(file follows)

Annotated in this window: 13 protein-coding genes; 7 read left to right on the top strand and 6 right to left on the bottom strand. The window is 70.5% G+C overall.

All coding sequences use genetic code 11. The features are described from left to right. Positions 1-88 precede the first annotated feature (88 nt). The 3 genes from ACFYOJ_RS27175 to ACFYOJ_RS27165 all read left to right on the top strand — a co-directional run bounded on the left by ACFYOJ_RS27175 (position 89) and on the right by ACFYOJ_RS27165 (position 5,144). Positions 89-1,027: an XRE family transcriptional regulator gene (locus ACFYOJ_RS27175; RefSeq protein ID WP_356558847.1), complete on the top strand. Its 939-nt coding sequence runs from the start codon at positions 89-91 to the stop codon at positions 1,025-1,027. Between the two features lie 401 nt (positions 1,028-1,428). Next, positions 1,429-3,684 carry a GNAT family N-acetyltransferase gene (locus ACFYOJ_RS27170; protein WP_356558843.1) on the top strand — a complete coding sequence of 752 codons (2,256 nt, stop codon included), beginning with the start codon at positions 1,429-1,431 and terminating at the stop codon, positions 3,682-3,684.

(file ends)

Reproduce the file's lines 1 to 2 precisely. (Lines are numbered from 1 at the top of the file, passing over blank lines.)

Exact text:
Annotated in this window: 13 protein-coding genes; 7 read left to right on the top strand and 6 right to left on the bottom strand. The window is 70.5% G+C overall.

All coding sequences use genetic code 11. The features are described from left to right. Positions 1-88 precede the first annotated feature (88 nt). The 3 genes from ACFYOJ_RS27175 to ACFYOJ_RS27165 all read left to right on the top strand — a co-directional run bounded on the left by ACFYOJ_RS27175 (position 89) and on the right by ACFYOJ_RS27165 (position 5,144). Positions 89-1,027: an XRE family transcriptional regulator gene (locus ACFYOJ_RS27175; RefSeq protein ID WP_356558847.1), complete on the top strand. Its 939-nt coding sequence runs from the start codon at positions 89-91 to the stop codon at positions 1,025-1,027. Between the two features lie 401 nt (positions 1,028-1,428). Next, positions 1,429-3,684 carry a GNAT family N-acetyltransferase gene (locus ACFYOJ_RS27170; protein WP_356558843.1) on the top strand — a complete coding sequence of 752 codons (2,256 nt, stop codon included), beginning with the start codon at positions 1,429-1,431 and terminating at the stop codon, positions 3,682-3,684.